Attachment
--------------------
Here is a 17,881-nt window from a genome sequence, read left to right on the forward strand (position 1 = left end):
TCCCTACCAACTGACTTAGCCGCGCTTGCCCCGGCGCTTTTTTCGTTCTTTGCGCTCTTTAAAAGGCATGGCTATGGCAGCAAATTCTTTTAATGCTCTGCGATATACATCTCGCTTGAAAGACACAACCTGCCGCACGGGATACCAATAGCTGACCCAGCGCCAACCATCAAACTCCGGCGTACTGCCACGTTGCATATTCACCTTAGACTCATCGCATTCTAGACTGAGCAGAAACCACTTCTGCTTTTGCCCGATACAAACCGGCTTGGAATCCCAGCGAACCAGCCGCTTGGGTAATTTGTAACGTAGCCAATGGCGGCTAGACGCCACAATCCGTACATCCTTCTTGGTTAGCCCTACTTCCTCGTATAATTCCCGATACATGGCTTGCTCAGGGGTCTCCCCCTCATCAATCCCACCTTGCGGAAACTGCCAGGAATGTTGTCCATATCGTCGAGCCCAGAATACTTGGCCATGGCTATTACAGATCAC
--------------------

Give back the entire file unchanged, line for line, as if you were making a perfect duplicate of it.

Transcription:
Here is a 17,881-nt window from a genome sequence, read left to right on the forward strand (position 1 = left end):
TCCCTACCAACTGACTTAGCCGCGCTTGCCCCGGCGCTTTTTTCGTTCTTTGCGCTCTTTAAAAGGCATGGCTATGGCAGCAAATTCTTTTAATGCTCTGCGATATACATCTCGCTTGAAAGACACAACCTGCCGCACGGGATACCAATAGCTGACCCAGCGCCAACCATCAAACTCCGGCGTACTGCCACGTTGCATATTCACCTTAGACTCATCGCATTCTAGACTGAGCAGAAACCACTTCTGCTTTTGCCCGATACAAACCGGCTTGGAATCCCAGCGAACCAGCCGCTTGGGTAATTTGTAACGTAGCCAATGGCGGCTAGACGCCACAATCCGTACATCCTTCTTGGTTAGCCCTACTTCCTCGTATAATTCCCGATACATGGCTTGCTCAGGGGTCTCCCCCTCATCAATCCCACCTTGCGGAAACTGCCAGGAATGTTGTCCATATCGTCGAGCCCAGAATACTTGGCCATGGCTATTACAGATCAC